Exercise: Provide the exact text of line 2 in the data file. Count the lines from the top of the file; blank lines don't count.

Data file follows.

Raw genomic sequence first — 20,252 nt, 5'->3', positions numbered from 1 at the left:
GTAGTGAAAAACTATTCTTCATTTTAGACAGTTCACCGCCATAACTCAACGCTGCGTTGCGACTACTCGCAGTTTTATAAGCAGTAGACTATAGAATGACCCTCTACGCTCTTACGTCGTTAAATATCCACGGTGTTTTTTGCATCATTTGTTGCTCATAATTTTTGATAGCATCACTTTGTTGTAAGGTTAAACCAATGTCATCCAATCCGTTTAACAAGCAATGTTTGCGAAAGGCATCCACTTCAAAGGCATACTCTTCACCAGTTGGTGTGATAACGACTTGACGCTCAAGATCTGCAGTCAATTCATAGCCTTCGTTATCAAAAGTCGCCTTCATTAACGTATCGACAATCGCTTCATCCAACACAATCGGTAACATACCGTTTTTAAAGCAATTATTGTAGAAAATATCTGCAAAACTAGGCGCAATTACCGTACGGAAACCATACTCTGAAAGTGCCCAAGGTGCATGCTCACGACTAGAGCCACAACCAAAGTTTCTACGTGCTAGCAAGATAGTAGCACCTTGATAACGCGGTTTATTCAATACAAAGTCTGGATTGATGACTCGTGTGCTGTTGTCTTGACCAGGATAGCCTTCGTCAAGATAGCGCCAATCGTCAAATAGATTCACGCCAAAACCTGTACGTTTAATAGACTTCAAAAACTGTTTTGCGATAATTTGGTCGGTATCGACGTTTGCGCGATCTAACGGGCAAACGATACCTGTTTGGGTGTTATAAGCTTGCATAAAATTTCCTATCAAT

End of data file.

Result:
GTAGTGAAAAACTATTCTTCATTTTAGACAGTTCACCGCCATAACTCAACGCTGCGTTGCGACTACTCGCAGTTTTATAAGCAGTAGACTATAGAATGACCCTCTACGCTCTTACGTCGTTAAATATCCACGGTGTTTTTTGCATCATTTGTTGCTCATAATTTTTGATAGCATCACTTTGTTGTAAGGTTAAACCAATGTCATCCAATCCGTTTAACAAGCAATGTTTGCGAAAGGCATCCACTTCAAAGGCATACTCTTCACCAGTTGGTGTGATAACGACTTGACGCTCAAGATCTGCAGTCAATTCATAGCCTTCGTTATCAAAAGTCGCCTTCATTAACGTATCGACAATCGCTTCATCCAACACAATCGGTAACATACCGTTTTTAAAGCAATTATTGTAGAAAATATCTGCAAAACTAGGCGCAATTACCGTACGGAAACCATACTCTGAAAGTGCCCAAGGTGCATGCTCACGACTAGAGCCACAACCAAAGTTTCTACGTGCTAGCAAGATAGTAGCACCTTGATAACGCGGTTTATTCAATACAAAGTCTGGATTGATGACTCGTGTGCTGTTGTCTTGACCAGGATAGCCTTCGTCAAGATAGCGCCAATCGTCAAATAGATTCACGCCAAAACCTGTACGTTTAATAGACTTCAAAAACTGTTTTGCGATAATTTGGTCGGTATCGACGTTTGCGCGATCTAACGGGCAAACGATACCTGTTTGGGTGTTATAAGCTTGCATAAAATTTCCTATCAAT